Burglar didn't know it was Jobs' house

2012-08-15 17:54

San Francisco - A thief burglarised Steve Jobs' house in the high-tech hub of Palo Alto, California, stealing the late Apple co-founder's wallet, more than $60 000 in jewellery and several computers, but was unaware of whose home he had broken into, authorities said.

Kariem McFarlin, 35, was charged with burglary and selling stolen property after the 17 July break-in, when the house was unoccupied during renovations, said Scott Tsui, a Santa Clara County prosecutor.

The 17 July burglary came just over nine months after Jobs died in October at age 56 after a battle with cancer.

His Silicon Valley home, about 48km south of San Francisco, briefly became a gathering place for admirers who left flowers on the sidewalk out front.

McFarlin did not appear to know the house, an English country-style home, belonged to Jobs when he entered the property, Tsui said.

Random burglary

"We don't have any evidence to show his house was targeted," Tsui said. "All we know is that it was a random burglary that can happen to people."

Jobs' widow, Laurene, told investigators the home had been undergoing a major renovation since June and was uninhabitable, and that she was living on a nearby property at the time of the break-in, according to a police report filed in court.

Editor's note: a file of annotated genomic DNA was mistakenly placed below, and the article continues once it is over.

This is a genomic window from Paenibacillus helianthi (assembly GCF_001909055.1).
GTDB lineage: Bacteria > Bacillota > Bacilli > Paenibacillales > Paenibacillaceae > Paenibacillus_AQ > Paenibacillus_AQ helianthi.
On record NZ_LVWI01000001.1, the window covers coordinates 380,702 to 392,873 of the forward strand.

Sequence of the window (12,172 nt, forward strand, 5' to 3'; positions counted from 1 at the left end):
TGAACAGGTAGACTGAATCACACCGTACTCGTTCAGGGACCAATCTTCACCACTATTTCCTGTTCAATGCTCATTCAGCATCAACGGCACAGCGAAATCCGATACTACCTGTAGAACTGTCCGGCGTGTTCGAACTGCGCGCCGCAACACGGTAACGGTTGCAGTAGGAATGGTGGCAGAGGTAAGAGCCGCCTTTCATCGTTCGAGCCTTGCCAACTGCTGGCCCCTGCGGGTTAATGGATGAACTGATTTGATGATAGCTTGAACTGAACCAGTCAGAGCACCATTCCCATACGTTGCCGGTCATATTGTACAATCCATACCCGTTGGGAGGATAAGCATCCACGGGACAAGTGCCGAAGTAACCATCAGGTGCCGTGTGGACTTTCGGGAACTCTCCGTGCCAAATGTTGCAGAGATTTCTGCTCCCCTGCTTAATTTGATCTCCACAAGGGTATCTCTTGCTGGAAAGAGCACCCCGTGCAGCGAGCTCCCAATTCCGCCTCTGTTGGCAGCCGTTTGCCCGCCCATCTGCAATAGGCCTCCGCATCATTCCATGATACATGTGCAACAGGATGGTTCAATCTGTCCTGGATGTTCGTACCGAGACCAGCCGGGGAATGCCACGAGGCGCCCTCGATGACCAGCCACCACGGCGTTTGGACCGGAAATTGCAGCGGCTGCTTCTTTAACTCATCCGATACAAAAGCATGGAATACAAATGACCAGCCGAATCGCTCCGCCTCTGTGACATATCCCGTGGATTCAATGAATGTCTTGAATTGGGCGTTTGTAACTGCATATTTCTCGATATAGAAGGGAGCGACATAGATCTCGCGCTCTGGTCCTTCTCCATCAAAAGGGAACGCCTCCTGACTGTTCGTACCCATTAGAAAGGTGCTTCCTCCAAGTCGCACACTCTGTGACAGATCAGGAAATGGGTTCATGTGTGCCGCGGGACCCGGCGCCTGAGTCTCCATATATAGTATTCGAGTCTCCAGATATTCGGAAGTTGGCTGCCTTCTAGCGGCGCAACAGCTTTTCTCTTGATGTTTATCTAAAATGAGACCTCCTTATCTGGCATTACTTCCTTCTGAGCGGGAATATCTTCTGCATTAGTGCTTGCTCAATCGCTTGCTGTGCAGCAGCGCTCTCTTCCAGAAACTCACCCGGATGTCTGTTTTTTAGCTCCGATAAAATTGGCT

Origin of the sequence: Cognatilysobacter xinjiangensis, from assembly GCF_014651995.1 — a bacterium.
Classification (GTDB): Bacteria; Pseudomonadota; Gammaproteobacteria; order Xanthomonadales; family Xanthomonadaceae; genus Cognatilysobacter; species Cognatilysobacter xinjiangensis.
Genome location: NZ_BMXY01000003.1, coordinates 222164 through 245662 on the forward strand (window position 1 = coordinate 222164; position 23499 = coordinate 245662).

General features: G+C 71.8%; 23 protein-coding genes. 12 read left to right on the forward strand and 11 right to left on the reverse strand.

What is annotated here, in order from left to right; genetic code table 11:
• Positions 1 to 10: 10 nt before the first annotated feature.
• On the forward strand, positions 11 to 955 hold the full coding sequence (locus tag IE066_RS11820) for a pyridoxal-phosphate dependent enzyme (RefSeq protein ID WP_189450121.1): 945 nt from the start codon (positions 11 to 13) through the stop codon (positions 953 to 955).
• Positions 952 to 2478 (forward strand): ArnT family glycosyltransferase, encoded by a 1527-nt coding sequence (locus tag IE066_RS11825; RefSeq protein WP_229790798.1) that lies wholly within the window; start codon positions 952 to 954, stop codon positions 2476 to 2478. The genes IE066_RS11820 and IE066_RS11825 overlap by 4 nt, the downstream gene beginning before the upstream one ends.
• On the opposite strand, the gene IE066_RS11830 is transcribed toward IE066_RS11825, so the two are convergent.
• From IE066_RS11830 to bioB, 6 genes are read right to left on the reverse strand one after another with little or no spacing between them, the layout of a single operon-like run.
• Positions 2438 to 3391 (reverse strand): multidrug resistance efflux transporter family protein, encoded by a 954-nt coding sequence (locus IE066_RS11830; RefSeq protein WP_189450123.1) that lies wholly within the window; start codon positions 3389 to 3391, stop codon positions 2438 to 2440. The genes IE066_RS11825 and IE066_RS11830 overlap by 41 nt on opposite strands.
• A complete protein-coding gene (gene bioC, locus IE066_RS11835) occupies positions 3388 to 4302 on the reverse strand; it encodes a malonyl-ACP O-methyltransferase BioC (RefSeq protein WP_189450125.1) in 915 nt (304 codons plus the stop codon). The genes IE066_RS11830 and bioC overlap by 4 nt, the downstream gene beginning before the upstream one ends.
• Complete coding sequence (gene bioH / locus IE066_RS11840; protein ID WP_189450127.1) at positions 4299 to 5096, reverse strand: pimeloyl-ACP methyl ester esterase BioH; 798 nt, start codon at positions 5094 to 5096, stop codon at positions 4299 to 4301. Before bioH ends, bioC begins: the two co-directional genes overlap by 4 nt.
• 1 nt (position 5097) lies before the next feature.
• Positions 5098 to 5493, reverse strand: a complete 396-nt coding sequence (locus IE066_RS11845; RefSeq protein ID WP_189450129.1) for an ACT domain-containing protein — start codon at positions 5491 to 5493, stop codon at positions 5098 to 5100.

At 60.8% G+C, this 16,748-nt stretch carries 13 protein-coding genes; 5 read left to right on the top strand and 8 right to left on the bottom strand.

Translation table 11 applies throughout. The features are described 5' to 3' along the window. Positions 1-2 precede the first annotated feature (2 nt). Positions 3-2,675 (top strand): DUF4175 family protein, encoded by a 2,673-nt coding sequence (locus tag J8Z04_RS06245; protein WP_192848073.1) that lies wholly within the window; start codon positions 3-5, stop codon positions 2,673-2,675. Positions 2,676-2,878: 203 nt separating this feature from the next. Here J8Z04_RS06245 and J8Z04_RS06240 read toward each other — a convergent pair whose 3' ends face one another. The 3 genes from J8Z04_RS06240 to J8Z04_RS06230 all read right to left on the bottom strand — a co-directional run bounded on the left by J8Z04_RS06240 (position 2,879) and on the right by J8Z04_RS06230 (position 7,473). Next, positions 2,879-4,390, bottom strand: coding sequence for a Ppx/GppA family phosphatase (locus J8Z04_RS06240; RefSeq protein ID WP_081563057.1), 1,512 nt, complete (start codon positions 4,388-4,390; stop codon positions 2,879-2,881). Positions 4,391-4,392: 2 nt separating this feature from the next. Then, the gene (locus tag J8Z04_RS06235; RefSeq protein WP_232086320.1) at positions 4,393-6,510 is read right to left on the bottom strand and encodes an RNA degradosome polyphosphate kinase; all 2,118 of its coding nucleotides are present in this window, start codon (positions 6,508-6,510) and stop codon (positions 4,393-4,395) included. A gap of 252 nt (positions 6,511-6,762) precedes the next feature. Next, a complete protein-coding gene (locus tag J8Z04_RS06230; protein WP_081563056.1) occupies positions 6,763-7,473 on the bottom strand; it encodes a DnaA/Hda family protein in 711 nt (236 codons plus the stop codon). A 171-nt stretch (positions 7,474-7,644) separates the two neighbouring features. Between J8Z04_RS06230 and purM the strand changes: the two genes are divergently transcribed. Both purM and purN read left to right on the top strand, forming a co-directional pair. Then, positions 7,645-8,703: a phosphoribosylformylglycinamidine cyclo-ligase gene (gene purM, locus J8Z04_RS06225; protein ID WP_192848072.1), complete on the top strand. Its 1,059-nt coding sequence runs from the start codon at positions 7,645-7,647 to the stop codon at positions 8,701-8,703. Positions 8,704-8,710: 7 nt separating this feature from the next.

McFarlin, who faces a 20 August plea hearing, told investigators he was driving around in Palo Alto and saw the house was being renovated so he decided to burglarise it, according to documents from the Rapid Enforcement Allied Computer Team (React) of the Santa Clara County District Attorney's Office.

The multi-agency task force is a unique Silicon Valley-based law enforcement operation that handles high-tech crimes.

iMacs, iPads, jewellery

McFarlin told investigators he had learned from previous break-ins to target homes under construction because they were likely to be vacant, the React report said.

McFarlin also said he stole several computers, including two iMacs and three iPads, as well as a diamond necklace, earrings and other items, according to React documents filed in court.

Also taken was Jobs' wallet with the late tech giant's California driver's license and some credit cards, the React papers said. The wallet was retrieved in a search of McFarlin's storage locker, according to the documents.

Of the pieces of jewellery taken from the home, a platinum and aquamarine necklace was valued at $33 000, according to a Tiffany & Co valuation included in the court papers. That item and other jewellery taken from the home totalled over $60 000, the court papers said.

Connection tracked

A Pennsylvania jewellery broker said McFarlin sold him some jewellery in late July that he claimed to have inherited, according to a police report included in the court papers. McFarlin shipped the items to the broker, the report said.

Police tracked down McFarlin with help from Apple investigators, who noticed an iPad stolen from the Jobs house was connected to the company's servers on 18 July, the morning after the burglary.

The user of the iPad was re-installing the operating system, the papers said, and by tracing the internet connection, police found McFarlin's home in Alameda, just south of Oakland.

He was arrested 2 August and held on $500 000 bail, according to Santa Clara County inmate records.

Palo Alto police declined to comment as did a spokesperson for Jobs' widow. An attorney for McFarlin could not immediately be reached for comment.

  • preshen.govender.90 - 2012-08-16 09:08


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